FBI May Get Expanded Warrantless Access to Online Records

FBI May Get Expanded Warrantless Access to Online Records

The US senators believe that a new bill would vastly expand the warrant-less access of the Federal Bureau of Investigation to online records of the US citizens. A public version of the bill would be released in a few days, as Senate intelligence committee members are given 3 working days to submit supplemental, minority, or additional views. The resulting report will be made public after all comments are compiled.

The wording of the 2017 intelligence authorization bill is not yet available to the public, but two senators have already said that it could expand the remit of a non-judicial subpoena known as a National Security Letter to acquire people’s email records, browser histories and other kinds of online data.

National Security Letters usually apply to phone or banking records and email addresses, but the intelligence authorization bill will change the scope of the term “electronic communications transaction records”. Senator Ron Wyden called it a sweeping expansion of warrantless surveillance.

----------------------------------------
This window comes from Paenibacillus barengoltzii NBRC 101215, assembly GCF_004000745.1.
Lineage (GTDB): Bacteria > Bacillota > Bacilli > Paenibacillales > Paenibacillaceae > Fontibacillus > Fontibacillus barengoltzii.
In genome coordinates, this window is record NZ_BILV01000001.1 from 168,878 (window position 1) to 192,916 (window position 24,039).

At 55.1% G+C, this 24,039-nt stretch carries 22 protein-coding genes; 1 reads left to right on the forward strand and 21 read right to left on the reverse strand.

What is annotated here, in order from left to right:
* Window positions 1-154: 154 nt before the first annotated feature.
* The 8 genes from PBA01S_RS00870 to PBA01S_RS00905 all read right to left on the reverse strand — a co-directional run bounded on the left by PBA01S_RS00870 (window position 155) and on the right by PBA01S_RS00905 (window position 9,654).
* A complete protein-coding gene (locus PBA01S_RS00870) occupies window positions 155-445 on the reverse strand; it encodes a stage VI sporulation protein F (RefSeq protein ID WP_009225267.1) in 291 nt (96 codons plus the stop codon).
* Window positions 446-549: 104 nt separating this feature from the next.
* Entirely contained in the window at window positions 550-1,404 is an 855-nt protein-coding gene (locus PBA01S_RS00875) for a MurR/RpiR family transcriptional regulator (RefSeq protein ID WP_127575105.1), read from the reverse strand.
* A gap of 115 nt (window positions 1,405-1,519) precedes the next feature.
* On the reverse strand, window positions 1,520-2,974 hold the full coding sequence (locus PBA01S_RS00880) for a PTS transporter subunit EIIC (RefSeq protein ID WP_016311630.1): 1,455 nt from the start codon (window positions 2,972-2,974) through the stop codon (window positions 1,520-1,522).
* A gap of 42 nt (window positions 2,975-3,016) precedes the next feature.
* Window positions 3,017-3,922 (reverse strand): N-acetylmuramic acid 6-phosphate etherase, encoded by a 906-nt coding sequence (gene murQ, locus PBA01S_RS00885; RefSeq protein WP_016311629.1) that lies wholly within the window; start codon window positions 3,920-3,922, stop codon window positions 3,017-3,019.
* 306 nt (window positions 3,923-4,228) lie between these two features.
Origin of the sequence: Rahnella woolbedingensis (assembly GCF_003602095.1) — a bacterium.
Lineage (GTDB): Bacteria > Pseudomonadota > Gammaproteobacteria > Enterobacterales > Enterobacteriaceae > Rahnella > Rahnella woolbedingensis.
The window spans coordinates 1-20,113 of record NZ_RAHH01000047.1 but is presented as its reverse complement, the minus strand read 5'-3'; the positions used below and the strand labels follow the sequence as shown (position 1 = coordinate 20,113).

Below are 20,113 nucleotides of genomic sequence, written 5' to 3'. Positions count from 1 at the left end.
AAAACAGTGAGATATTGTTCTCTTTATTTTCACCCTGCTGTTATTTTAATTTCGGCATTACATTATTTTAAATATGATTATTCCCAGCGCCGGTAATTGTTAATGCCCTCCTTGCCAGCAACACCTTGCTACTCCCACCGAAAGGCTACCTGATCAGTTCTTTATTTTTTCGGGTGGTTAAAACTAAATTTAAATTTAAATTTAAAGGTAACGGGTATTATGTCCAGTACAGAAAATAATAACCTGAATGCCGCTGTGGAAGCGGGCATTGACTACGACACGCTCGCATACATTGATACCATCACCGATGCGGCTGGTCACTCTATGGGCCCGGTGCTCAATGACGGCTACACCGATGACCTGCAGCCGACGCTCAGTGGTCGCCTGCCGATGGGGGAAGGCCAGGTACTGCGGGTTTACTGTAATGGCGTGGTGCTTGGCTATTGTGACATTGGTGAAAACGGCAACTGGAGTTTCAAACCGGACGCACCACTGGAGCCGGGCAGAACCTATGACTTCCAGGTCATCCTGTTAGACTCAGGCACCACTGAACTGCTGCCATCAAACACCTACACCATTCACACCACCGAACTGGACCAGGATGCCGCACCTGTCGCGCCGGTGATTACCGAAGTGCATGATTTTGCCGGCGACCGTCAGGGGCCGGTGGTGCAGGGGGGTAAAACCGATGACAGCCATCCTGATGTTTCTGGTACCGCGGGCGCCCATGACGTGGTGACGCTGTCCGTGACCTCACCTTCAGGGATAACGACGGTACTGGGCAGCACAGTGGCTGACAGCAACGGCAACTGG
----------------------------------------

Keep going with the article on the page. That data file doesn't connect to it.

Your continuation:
Obscure before the 9/11 attacks, the FBI has come to rely significantly on National Security Letters, which come exclusively from the executive branch, and not with a judge’s approval. The letters are served to communications providers or banks along with gag orders preventing the recipient from disclosing their content.

The FBI typically issues an average of 60 National Security Letters each day. Last year, the agency issued 12,870 letters, representing 48,642 warrantless requests for information. Back in 2015, a recipient of such a letter won a decade-long fight to disclose the content of the subpoena received by a web-hosting company.